The Takeovers Panel has ruled that Rio Tinto’s move to back Energy Resources of Australia (ERA)’s funding plan for rehabilitation of the Ranger uranium mine in the Northern Territory is unacceptable.
Rio Tinto’s plans to support ERA’s $476 million raising would dilute the stakes of minority shareholders, according to the Takeovers Panel.
The minority shareholders would be required to invest substantial capital to maintain their stake in ERA and avoid dilution.
It also stated ERA was limited in addressing its need for funds by Rio Tinto other than by the entitlement offer.
The Takeovers Panel found that ERA had taken insufficient measures to ensure an independent committee that negotiates or approves its funding support agreement with Rio Tinto.
“The Panel considers that Rio Tinto sought to consolidate control and acquire ERA,” it stated.
“It appears to the Panel that the entitlement offer is likely to result in Rio Tinto becoming entitled to proceed to compulsory acquisition (where it may acquire 100 per cent of ERA) without undertaking a takeover bid.
“The Panel has made orders that (in effect) Rio Tinto cannot compulsorily acquire shares in ERA as a consequence of the entitlement offer without shareholder approval.”
Rio Tinto could end up increasing its voting power in ERA from around 68.4 per cent to 95.6 per cent should no other shareholders take up the entitlements.
The Panel orders ERA to postpone the close of its entitlement offer and disclose Rio Tinto’s intentions in continuing the business of the uranium miner.
Any major changes to this and the future employment of ERA employees must also be disclosed to the Panel.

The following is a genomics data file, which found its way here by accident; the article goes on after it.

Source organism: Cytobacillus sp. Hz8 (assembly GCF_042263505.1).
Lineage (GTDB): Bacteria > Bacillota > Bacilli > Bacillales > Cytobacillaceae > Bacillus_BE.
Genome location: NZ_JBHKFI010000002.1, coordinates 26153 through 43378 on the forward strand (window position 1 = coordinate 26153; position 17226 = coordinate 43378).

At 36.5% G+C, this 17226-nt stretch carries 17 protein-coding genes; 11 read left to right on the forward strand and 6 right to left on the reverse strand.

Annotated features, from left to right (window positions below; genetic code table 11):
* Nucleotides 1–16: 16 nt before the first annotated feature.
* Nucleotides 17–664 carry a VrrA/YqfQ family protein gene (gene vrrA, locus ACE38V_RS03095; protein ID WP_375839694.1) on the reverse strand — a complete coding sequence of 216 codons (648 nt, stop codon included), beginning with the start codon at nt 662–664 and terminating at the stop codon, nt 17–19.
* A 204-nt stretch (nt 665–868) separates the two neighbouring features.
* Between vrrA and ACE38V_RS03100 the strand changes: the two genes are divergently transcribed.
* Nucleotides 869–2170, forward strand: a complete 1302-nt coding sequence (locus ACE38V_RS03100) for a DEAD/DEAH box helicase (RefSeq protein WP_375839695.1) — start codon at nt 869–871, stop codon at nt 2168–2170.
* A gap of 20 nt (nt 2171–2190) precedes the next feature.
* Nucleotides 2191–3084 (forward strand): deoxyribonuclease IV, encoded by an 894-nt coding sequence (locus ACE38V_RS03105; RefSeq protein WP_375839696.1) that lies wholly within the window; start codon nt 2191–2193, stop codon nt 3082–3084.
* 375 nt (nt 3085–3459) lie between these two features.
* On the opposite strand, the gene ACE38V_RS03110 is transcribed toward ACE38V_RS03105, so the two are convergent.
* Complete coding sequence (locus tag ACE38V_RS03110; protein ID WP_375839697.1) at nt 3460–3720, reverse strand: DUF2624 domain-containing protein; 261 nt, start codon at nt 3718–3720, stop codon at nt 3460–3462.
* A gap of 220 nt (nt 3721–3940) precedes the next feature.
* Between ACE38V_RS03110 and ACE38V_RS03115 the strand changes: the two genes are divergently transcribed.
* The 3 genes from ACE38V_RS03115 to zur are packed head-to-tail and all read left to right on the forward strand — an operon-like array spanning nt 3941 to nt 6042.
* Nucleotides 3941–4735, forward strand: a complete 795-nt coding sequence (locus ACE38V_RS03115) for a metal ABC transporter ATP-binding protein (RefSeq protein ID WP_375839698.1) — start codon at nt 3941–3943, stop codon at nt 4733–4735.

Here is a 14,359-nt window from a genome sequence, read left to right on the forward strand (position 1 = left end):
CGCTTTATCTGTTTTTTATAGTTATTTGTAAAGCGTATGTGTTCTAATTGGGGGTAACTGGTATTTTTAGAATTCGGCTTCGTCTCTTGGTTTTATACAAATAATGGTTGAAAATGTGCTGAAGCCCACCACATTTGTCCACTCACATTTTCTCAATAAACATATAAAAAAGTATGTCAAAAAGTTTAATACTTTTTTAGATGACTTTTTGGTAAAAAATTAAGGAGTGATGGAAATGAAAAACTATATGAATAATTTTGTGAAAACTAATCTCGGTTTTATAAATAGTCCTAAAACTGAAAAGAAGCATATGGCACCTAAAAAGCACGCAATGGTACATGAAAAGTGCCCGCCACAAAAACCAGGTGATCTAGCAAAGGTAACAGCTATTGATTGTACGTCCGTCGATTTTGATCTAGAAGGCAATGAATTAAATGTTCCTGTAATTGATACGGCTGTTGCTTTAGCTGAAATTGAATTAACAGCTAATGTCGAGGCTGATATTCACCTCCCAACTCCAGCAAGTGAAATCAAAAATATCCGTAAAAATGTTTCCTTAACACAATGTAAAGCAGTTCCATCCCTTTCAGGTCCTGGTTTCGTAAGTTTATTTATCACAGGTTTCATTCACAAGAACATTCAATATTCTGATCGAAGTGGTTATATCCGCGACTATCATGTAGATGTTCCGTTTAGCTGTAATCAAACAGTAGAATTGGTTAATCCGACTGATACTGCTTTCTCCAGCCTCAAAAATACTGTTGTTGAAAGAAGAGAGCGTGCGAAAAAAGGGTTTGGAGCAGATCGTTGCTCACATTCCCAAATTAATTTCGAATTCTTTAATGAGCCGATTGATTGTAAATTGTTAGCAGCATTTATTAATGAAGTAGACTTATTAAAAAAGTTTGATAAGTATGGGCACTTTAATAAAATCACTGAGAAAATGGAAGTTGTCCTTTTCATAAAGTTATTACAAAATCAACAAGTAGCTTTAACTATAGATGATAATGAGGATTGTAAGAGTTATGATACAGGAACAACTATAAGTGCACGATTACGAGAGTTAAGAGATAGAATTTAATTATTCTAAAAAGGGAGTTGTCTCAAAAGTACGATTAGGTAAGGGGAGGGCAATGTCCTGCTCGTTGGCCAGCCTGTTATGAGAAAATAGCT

ERA’s second largest shareholder Zentree Investments submitted an application to the Takeovers Panel last month, stating that minority shareholders were not being given equal or reasonable opportunity to participate in the benefits flowing to Rio Tinto.
The mining major will consider the Panel’s judgment ahead of decisions on its next steps.
“Rio Tinto agreed to fully subscribe to and underwrite an entitlement offer in the absence of any other commercially viable solution being available to ERA for the rehabilitation of the Ranger project area,” Rio Tinto group executive Energy and Minerals Bold Baatar said.
“We will now consider our options in light of the Panel’s orders so that ERA can fulfil its important rehabilitation obligations and commitments to the communities in which it operates and relevant authorities.”
Under the terms of its mining approvals, ERA is required to end mining and processing activities at Ranger by January 2021 and complete final rehabilitation by January 2026.
In February this year, ERA finalised its closure feasibility study for the Ranger rehabilitation, resulting in a material increase in anticipated rehabilitation costs.
Following this increase, ERA advised it needed extra funding to meet its rehabilitation obligations to the Commonwealth Government, Northern Territory Government and Traditional Owners.